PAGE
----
Meerkat: What You Need to Know About the Hottest App at SXSW

PHOTO: The icons of the live-streaming app Meerkat, left, and Twitter, right, can be seen on a smartphone on March 13, 2015.Kay Nietfeld/AP Images
The icons of the live-streaming app Meerkat, left, and Twitter, right, can be seen on a smartphone on March 13, 2015.

The hottest new app at South by Southwest is less than three weeks old, boasts an estimated 150,000 users and puts the power to broadcast into the hands of anyone with a smartphone.

Meet Meerkat. The simple live video streaming app shares similar components to Snapchat but with a real-time element thrown into the mix -- and it's already caught Twitter's competitive eye.

The micro-blogging platform officially confirmed last week news that it has acquired Periscope, a live streaming video app. Consequently, Meerkat co-founder Ben Rubin said he found out the social network was stripping away Meerkat's access to Twitter's social graph.

In other words, instead of automatically populating a user's Meerkat account with the people they follow on Twitter, they'll have to individually re-build their network of friends inside of the app.

"We are not naïve, we knew it was coming," Rubin told Fast Company. "We thought that we would at least get a week notice -- a fair game."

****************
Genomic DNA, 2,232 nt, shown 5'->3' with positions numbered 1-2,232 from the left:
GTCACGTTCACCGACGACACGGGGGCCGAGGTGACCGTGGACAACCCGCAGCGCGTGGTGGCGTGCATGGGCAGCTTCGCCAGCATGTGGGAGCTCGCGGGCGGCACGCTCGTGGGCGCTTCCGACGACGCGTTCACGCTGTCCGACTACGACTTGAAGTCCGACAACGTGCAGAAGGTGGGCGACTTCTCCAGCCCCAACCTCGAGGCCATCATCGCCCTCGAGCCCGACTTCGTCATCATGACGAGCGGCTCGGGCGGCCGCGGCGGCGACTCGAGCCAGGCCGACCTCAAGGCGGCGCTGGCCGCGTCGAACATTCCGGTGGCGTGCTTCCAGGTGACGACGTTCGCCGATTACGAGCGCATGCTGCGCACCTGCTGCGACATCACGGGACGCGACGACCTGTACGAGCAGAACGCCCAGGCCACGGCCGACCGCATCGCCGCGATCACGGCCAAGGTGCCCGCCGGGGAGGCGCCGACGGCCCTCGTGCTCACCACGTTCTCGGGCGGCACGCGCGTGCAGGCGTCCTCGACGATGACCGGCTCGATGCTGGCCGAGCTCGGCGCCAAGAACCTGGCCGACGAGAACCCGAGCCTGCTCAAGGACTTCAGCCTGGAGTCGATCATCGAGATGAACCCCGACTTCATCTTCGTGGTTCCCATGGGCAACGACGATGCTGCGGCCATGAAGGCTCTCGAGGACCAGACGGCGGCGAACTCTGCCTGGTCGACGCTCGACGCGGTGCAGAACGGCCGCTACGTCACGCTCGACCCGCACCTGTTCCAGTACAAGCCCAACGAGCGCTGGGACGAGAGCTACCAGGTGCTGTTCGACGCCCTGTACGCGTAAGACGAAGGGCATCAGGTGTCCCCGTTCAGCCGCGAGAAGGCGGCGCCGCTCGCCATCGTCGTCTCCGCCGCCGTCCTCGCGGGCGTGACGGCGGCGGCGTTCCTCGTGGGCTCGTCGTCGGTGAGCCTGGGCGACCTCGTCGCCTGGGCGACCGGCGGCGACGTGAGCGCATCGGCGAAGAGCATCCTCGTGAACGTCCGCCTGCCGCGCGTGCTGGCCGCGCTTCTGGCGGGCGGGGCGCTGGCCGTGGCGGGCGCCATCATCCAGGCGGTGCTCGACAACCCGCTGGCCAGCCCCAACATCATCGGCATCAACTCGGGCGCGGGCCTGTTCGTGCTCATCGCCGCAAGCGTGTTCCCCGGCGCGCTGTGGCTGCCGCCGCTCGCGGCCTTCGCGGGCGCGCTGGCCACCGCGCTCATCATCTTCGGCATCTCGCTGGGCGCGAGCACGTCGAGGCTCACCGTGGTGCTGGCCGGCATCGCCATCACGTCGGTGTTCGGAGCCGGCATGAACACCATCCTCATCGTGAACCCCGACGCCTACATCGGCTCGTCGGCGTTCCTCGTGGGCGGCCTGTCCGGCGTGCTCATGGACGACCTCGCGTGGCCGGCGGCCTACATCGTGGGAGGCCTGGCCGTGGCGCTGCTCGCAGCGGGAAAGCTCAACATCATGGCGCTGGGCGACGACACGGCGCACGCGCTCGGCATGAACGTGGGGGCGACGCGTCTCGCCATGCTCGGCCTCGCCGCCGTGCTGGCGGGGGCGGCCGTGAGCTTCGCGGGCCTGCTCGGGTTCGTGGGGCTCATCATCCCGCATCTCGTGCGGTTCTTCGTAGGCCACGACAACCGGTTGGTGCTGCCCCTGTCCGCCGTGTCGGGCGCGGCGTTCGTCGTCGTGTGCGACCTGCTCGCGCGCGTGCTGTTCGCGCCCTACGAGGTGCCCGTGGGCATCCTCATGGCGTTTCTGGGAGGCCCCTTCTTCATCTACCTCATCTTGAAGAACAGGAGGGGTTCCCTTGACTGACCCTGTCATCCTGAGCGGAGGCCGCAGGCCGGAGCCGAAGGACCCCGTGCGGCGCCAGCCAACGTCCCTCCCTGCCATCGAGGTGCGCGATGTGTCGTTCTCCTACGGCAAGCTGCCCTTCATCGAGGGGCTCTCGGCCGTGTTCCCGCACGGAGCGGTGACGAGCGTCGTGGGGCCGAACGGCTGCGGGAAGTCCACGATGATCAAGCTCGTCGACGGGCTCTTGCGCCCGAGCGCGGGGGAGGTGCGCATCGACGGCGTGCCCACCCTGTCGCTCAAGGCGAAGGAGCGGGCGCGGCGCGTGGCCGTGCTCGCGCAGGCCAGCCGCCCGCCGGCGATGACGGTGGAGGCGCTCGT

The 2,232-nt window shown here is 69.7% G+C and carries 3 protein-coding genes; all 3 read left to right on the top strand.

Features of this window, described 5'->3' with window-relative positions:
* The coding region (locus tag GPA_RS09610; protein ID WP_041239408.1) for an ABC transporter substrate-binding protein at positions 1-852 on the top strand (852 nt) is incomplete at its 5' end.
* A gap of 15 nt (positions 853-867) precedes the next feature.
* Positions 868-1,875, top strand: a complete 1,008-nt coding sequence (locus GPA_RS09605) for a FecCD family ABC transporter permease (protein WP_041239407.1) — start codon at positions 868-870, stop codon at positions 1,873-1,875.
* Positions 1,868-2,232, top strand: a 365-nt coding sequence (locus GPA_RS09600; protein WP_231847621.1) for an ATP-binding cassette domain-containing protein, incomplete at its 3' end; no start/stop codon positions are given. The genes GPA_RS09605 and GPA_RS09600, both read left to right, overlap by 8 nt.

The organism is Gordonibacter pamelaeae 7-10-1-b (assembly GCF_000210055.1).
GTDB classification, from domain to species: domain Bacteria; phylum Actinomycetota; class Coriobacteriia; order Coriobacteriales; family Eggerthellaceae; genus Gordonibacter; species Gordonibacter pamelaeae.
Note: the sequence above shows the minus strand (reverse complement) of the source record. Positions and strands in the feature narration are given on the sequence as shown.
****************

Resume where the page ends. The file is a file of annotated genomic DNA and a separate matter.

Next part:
A Twitter spokesperson told ABC News in a statement that, "We are limiting their access to Twitter’s social graph, consistent with our internal policy. Their users will still be able to distribute videos on Twitter and login with their Twitter credentials."

Since being cut off from Twitter's social graph the app's user base has grown 30 percent, according to a Medium post on Friday by the company's founders.

Despite its short time in existence, Meerkat has already been used as a platform for everything from protests in Ferguson, Missouri, to celebrity shenanigans and even the swearing in of Michelle Lee as deputy director of the U.S. Patent and Trademark Office.

What makes Meerkat so attractive is the easy way users can leverage their existing social networks with just a smartphone.

After downloading the app and logging in via Twitter, users can schedule a live stream or begin one with the push of a button. A tweet is then sent out from the user's account, inviting people to click the link to watch the live stream.

When the person is done broadcasting, the users can save their stream or choose for it to disappear -- offering the same ephemeral content that has turned Snapchat into a success.